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Petties Osceola, Jr.

Petties Osceola, Jr. joined the Miccosukee Business Council in 2017 and is currently serving his second term as Lawmaker. With a humble and wise demeanor, he recalls a profound experience during his childhood that would forever impact his life’s direction: “My grandmother took us through the woods and told us to sit and remain quiet. I asked her why we were there when strangers came, and she said, ‘I love you and want to make sure you stay who you are and never lose your way.’ ” Belonging to a matriarchal society, the words of his grandmother Sally Tiger would resonate throughout his life, teaching him the importance of preserving his culture and traditions, instilling in him a need to lead by example.

Conforming to the Constitution of the Miccosukee Nation, his role as Lawmaker is to ensure peace and order during meetings, guaranteeing that everyone is respected and their voices are heard. He also oversees the Tribal police department and plans on building a modern facility to include a helipad should emergencies arise.

He has fond memories of being raised as a member of the Bird Clan in Musa Isle along the Miami River, a camp founded in the early 1900s by his great grandfather Charlie Willie that later became an important tourist destination. His community would make spears to hunt gators, frogs, and turtles. Although they didn’t have many resources, he agrees that they overcame challenges to succeed in life.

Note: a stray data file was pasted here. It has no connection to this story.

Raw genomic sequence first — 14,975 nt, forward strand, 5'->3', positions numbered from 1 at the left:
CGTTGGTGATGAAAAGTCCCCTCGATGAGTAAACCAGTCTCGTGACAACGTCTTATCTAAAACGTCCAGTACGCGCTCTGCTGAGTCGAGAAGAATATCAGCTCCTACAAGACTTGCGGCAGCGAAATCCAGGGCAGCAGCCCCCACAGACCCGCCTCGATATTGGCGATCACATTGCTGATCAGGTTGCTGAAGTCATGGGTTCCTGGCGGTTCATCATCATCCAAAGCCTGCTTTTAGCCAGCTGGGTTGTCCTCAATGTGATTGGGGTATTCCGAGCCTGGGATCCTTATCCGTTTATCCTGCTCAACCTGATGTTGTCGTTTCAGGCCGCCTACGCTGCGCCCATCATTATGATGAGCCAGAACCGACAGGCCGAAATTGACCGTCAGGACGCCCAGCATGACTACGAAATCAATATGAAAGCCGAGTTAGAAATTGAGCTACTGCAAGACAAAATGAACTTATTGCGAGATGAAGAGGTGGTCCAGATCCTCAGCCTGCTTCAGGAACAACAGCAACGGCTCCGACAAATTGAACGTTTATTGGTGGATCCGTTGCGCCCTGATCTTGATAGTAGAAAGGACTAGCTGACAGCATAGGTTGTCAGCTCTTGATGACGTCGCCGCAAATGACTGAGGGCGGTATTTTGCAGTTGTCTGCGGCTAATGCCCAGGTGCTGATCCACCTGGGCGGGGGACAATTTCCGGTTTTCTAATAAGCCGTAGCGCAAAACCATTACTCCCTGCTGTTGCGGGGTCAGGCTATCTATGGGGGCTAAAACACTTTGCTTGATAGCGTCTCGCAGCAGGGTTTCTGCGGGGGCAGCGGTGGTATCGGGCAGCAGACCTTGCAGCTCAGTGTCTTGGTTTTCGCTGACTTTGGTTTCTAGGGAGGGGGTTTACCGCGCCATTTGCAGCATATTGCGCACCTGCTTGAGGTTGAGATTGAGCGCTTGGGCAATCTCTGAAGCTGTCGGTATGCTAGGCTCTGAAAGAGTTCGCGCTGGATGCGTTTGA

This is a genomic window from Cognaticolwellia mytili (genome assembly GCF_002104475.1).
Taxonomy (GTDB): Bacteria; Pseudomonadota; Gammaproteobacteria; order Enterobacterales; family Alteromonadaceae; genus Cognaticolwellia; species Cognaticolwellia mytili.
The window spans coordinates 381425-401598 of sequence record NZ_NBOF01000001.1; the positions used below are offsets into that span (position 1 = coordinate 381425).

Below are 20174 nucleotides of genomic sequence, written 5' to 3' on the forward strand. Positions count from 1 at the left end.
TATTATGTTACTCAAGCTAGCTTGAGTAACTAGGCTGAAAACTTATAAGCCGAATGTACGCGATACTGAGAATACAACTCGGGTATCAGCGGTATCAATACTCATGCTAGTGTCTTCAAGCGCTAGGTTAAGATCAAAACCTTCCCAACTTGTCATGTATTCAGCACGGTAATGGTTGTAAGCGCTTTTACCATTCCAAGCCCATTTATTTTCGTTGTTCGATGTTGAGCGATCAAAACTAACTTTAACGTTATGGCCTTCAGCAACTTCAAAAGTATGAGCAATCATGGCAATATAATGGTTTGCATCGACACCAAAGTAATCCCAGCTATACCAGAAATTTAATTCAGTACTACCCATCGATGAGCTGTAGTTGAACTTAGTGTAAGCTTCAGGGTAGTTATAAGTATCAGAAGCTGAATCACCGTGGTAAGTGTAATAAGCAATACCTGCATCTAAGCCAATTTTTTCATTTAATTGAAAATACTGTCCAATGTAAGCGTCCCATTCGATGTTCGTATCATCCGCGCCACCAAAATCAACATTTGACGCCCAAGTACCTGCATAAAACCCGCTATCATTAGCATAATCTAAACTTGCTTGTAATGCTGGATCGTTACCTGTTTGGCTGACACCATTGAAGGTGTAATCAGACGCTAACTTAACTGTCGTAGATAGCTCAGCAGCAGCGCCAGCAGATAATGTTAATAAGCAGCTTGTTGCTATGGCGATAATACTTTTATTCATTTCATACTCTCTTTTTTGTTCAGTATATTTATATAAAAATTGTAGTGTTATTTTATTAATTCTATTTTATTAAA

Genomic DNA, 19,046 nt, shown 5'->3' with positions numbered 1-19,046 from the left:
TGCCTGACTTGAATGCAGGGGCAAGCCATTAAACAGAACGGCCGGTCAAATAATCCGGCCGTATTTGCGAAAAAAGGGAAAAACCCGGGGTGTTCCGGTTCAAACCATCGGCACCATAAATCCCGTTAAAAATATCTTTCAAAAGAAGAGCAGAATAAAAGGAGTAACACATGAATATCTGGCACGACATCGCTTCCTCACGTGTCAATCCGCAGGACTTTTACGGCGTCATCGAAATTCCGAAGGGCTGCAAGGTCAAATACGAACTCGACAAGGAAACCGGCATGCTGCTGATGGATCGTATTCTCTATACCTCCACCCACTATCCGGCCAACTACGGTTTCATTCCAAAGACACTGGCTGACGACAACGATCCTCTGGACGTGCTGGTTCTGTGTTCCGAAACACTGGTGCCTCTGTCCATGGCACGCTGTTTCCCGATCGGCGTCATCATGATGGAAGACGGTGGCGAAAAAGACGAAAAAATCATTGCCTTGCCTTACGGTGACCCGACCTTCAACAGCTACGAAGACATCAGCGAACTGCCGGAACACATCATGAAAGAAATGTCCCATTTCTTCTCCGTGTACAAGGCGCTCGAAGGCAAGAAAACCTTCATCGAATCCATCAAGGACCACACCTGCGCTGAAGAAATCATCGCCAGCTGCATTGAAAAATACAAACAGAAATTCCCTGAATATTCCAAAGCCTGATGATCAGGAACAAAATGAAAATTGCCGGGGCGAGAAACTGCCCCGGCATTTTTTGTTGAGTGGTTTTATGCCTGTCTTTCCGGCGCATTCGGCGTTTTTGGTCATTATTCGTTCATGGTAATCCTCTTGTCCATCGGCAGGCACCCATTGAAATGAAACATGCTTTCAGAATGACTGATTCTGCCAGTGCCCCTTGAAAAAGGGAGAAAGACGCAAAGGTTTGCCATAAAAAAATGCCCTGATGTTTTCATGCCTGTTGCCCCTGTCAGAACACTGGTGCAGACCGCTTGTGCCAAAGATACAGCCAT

An innate leader, he attended Miami Dade College and Florida International University to pursue a degree in Business Management. Still, his most valuable education was learning his native language and customs from his mother, Mary Tiger Osceola, and his late father, Pete Osceola, Senior. As an entrepreneur, he developed a chickee construction company and managed a gift shop, airboat rides, a hotel, and other real estate assets.

He believes that today, the main goal of his people is to maintain their essence and conserve the Everglades. “The elders were the medicine people; they wanted to protect their way of life and preserve their sovereignty, rights, and voices, to make sure to not die away in the wind. If we don’t protect our homeland, no one else will.”

Miccosukee Tribe Lawmaker Petties Osceola, Jr.